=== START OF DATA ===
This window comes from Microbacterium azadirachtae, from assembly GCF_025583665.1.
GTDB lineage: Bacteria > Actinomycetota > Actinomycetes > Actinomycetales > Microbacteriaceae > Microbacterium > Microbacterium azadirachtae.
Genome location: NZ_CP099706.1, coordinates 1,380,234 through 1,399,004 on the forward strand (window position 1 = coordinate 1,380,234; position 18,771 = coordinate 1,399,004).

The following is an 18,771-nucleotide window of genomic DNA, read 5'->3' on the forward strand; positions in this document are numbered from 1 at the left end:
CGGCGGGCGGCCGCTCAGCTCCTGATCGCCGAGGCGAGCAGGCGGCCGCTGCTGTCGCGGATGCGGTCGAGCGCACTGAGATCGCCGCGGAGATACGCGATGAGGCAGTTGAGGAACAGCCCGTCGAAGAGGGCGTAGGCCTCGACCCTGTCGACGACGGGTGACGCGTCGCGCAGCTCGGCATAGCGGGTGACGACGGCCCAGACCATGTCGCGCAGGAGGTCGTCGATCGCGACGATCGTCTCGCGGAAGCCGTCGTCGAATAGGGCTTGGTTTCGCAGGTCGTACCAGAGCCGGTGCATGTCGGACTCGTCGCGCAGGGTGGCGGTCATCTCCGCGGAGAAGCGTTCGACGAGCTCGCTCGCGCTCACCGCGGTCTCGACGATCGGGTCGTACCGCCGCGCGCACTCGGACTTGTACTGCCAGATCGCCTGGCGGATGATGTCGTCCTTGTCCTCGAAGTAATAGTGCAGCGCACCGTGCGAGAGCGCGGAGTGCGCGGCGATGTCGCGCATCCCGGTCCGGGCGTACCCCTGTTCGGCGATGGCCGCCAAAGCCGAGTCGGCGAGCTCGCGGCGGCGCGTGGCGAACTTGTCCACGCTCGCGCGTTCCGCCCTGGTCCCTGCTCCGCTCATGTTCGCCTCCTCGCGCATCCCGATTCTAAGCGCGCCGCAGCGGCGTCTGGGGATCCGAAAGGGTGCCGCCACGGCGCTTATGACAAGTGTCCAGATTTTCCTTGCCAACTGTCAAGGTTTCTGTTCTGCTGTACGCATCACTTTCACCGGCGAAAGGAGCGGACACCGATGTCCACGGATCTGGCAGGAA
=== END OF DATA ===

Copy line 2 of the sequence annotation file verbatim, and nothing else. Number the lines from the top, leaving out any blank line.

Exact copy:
GTDB lineage: Bacteria > Actinomycetota > Actinomycetes > Actinomycetales > Microbacteriaceae > Microbacterium > Microbacterium azadirachtae.